No-Tillage Farming for Sustainable Land Management: Lessons from the 2000 Brazil Study Tour | Land Portal

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December 2001
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In November 2000, the World Bank (WB) and the Brazilian Federation for Direct Planting into Crop Residue (FEBRAPDP) organized the third Study Tour on “Producer-Led Rural Organizations for Sustainable Land Management” (PRO-SLM), with particular emphasis on notillage systems (NT).1 The Study Tour followed a 10-day itinerary of over 1,000 km through Southern Brazil, covering Paraná and Santa Catarina States, two states which received WB support through land and micro-watershed management projects.</p> This Paper presents the salient features of NT development in Southern Brazil and discusses the lessons learned with special reference to the scope for adapting and developing such production systems to Africa, in line with the Better Land Husbandry approach advocated through the Soil Fertility Initiative (SFI) in several African countries.</p>In the context of this Paper, the term No-Tillage (NT) is used to describe the farming system studied in Brazil. NT has been an integral part of the (micro)watershed management approach developed in the Southern Brazilian states of Paraná and Santa Catarina. NT was developed in response to continuously declining land productivity under “conventional” systems based on soil tillage. The underlying land management principles that led to the development of NT systems were to protect the soil surface from sealing by rainfall, to achieve and maintain an open internal soil structure, and to develop the means for safe disposal of any surface runoff that would nevertheless still occur. Consequently, the NT technical strategy was based on three essential farm practices, namely: (i) not tilling the soil; (ii) maintaining soil cover at all times; and (iii) using suitable crop rotations. All three practices must be followed if improved results are to be obtained in a sustainable fashion.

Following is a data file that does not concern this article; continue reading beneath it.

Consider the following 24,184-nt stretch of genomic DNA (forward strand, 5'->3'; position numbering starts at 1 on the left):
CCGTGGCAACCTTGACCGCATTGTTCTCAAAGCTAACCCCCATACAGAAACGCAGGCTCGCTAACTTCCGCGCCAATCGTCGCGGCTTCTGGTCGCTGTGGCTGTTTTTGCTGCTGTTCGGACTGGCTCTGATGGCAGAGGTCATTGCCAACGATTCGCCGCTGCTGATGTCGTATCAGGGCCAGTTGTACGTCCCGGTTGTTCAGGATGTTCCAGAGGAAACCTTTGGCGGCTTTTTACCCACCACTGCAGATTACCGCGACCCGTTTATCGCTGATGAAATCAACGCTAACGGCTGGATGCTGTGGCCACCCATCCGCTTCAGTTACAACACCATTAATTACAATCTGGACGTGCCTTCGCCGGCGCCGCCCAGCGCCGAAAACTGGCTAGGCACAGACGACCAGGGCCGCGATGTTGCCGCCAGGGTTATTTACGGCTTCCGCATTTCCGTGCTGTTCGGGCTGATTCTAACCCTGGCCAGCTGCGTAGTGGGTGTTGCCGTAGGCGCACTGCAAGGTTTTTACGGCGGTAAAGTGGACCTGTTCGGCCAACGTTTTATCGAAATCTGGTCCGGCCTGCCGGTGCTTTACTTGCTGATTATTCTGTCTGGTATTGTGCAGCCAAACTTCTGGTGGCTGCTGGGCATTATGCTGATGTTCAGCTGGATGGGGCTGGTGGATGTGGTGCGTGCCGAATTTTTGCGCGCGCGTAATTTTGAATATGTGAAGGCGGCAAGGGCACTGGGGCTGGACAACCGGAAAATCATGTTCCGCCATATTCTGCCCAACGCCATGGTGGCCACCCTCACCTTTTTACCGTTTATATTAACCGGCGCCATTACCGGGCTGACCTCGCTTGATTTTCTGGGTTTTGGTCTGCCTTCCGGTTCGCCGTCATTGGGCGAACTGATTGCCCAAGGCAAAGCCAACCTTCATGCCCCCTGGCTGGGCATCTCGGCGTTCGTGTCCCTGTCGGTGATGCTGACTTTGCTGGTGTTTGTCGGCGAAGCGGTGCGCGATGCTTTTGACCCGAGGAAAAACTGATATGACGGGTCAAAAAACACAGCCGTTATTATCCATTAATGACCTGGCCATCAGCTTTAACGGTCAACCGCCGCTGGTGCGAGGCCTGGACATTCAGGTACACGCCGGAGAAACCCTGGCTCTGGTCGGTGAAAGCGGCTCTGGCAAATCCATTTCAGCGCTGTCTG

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Author(s), editor(s), contributor(s): 

Evers, G.
Technical Cooperation Department
FAO Investment Centre, 2001
Investment Centre Division

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